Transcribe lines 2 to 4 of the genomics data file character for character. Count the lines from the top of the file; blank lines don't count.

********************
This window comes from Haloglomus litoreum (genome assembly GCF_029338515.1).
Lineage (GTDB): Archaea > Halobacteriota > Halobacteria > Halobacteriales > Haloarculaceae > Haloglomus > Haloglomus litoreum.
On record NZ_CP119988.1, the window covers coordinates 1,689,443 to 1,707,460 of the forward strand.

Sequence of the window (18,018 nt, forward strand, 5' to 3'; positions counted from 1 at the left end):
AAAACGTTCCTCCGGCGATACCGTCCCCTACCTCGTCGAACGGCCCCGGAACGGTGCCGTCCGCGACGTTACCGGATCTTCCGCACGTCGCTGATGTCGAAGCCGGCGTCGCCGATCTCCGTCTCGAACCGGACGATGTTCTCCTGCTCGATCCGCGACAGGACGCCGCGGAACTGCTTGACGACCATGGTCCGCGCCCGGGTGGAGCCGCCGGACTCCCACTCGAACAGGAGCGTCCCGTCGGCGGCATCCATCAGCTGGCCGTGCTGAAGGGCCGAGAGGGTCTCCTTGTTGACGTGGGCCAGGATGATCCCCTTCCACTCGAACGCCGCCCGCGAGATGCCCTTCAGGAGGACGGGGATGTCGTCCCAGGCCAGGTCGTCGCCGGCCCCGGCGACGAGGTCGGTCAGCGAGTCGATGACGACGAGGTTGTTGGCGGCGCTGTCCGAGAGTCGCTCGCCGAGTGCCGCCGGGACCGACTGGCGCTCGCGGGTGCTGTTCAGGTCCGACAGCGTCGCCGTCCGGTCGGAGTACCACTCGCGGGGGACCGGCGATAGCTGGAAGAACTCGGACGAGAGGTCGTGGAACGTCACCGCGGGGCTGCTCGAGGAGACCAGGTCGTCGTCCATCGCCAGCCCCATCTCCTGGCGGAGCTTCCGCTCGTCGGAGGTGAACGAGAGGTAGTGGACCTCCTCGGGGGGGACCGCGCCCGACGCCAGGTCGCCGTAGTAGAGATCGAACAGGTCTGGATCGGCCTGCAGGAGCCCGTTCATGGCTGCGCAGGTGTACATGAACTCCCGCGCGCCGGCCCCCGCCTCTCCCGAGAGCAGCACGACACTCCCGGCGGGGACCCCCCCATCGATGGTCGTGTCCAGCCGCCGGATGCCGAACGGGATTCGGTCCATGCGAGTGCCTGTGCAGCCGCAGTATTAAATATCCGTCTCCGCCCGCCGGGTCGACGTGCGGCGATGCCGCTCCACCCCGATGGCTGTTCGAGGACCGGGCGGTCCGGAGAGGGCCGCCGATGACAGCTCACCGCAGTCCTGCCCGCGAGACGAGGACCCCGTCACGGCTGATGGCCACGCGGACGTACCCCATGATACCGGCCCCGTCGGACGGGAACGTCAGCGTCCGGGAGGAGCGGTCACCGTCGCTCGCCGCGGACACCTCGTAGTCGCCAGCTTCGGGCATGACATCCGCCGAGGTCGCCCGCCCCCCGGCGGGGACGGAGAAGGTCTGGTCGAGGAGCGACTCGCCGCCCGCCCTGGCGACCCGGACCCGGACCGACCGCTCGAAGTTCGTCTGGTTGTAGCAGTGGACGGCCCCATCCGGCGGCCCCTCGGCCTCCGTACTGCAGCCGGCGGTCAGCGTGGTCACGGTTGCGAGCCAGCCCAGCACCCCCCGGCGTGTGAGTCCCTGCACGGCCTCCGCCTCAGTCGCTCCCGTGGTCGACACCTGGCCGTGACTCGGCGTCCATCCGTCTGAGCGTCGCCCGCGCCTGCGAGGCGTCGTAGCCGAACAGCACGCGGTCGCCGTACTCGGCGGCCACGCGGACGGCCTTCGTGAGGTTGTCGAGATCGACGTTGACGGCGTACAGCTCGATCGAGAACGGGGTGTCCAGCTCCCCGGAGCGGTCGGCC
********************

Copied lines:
Lineage (GTDB): Archaea > Halobacteriota > Halobacteria > Halobacteriales > Haloarculaceae > Haloglomus > Haloglomus litoreum.
On record NZ_CP119988.1, the window covers coordinates 1,689,443 to 1,707,460 of the forward strand.

Sequence of the window (18,018 nt, forward strand, 5' to 3'; positions counted from 1 at the left end):